High Blood Pressure in 30s May Lead to Dementia in 70s

  • Treating high blood pressure early in life can reduce your risk of cognitive decline later in life, according to a new study.
  • Researchers have found that people with high blood pressure in their 30s are more likely to develop dementia in their 70s.
  • Experts explain why it is so important to treat high blood pressure early.

It’s never too early to start thinking about your mental health, and new research shows that treating one of life’s most important things can help prevent dementia. In particular, according to a new study, treatment High blood pressureIn the 30s, or high blood pressure, the risk of cognitive decline in the 70s can be reduced.

A study was recently published JAMA Network Open He looked at 427 patients between the ages of 30 and 40, getting two blood pressure readings from each participant. This allowed the researchers to determine if they had high blood pressure [had high blood pressure], transitioning to high blood pressure, or had normal blood pressure when young. Researchers followed the same participants at an average age of 75 and performed MRI scans, which allowed them to look for signs of cognitive decline late in life.

Researchers have shown that people with hypertension have lower regional brain volume (which indicates the loss of brain cells) and worse white matter integrity (which indicates worse connections between different areas of the brain, according to the Cleveland Clinic). Both factors are related Dementia.

According to the study, negative brain changes in certain areas are more pronounced in men. These differences may be related to the protective benefits of estrogen before menopause, according to researchers.

“The treatment of dementia is very limited, so identifying modifiable risk and protective factors over the life course is key to reducing disease burden,” the first author said. Christine M. George, Ph.D.Assistant Professor in the Department of Public Health Sciences at UC Davis In a press release.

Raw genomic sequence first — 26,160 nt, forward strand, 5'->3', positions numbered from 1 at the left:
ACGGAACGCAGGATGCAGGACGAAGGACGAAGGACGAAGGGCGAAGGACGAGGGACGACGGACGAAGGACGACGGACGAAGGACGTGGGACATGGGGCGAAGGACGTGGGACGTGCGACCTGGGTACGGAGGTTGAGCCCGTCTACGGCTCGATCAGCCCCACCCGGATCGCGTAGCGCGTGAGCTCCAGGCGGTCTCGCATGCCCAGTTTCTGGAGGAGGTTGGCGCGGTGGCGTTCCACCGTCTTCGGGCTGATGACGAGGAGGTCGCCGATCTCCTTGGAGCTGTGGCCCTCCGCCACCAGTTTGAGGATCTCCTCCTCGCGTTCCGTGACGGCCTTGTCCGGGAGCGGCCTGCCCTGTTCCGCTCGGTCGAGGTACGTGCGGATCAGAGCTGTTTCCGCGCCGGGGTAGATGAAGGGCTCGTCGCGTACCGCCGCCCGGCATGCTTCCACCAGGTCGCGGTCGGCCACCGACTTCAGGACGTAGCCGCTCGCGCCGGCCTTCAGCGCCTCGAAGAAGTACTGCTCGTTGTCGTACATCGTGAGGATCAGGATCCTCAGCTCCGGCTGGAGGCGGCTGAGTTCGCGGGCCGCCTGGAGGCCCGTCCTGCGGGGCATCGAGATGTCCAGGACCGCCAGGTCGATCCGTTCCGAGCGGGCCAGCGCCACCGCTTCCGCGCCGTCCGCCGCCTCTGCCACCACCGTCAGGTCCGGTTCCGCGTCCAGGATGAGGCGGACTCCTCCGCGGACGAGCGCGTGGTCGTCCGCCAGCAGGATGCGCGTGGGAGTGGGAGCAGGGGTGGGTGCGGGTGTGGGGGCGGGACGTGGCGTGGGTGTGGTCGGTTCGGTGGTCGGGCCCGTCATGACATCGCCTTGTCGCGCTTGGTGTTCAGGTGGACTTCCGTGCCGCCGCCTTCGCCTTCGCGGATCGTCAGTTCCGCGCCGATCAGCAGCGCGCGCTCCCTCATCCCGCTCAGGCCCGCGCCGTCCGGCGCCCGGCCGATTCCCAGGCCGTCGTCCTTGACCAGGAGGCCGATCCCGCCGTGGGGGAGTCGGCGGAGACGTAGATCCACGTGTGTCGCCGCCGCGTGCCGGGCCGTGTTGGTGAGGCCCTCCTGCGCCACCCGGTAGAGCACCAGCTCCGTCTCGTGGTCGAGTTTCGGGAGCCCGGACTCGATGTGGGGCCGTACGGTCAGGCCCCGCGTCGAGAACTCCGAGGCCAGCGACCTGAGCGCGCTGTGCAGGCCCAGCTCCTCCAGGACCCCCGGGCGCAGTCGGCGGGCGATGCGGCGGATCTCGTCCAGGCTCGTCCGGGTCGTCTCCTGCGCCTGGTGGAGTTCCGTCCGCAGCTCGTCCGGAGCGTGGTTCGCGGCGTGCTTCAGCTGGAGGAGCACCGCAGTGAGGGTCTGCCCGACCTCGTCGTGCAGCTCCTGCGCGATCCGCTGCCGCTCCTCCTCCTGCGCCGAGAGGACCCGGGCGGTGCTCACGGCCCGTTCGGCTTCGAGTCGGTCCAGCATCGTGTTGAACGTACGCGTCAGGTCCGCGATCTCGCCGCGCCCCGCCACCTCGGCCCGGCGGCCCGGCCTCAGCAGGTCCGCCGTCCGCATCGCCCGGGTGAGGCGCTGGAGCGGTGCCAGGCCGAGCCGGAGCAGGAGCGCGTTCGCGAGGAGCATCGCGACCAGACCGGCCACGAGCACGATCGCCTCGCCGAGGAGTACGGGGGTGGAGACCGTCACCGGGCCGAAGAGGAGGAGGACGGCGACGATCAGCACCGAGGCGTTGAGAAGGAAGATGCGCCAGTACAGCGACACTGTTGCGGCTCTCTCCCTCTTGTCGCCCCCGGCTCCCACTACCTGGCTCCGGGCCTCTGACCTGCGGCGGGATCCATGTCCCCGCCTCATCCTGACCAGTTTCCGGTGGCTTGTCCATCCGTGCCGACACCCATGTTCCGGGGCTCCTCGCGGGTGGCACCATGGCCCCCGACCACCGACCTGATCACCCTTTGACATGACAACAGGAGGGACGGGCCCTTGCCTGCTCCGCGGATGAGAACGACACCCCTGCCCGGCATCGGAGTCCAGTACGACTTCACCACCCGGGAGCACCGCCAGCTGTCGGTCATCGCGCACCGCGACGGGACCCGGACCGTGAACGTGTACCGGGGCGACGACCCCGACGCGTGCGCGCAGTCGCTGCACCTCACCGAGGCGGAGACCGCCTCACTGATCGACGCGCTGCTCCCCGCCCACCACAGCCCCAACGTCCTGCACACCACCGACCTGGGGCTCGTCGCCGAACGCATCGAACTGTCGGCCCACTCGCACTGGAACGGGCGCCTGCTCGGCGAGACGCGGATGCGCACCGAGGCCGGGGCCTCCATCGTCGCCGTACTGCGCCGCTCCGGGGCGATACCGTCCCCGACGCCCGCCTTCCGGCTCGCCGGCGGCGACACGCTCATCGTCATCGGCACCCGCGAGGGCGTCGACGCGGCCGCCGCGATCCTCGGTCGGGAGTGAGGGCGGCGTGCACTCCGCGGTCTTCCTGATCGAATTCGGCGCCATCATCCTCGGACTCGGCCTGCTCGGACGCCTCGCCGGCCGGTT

“High blood pressure is an incredibly common and treatable risk factor for dementia. This study shows that high blood pressure in adulthood is important for mental health decades later,” said George. press release.

How does high blood pressure affect brain health?

High blood pressure mainly damages the blood vessels in the brain, he says Amit Sachdev, MDDirector of the Department of Neuromuscular Medicine at Michigan State University. High blood pressure causes these vessels to become thicker and closer together, which reduces blood flow to the brain. Alternatively, it can cause the vessel wall to collapse. “Both ways contribute to high blood pressure Stroke” says Dr. Sachdev.

How can treating high blood pressure early in life prevent dementia and Alzheimer’s disease?

There is excellent data to suggest that managing overall health in midlife can significantly reduce risk later in life, says Dr. Sakdev. “Also, a brain with strong physical activity is stronger for social interaction and lifelong learning,” he said.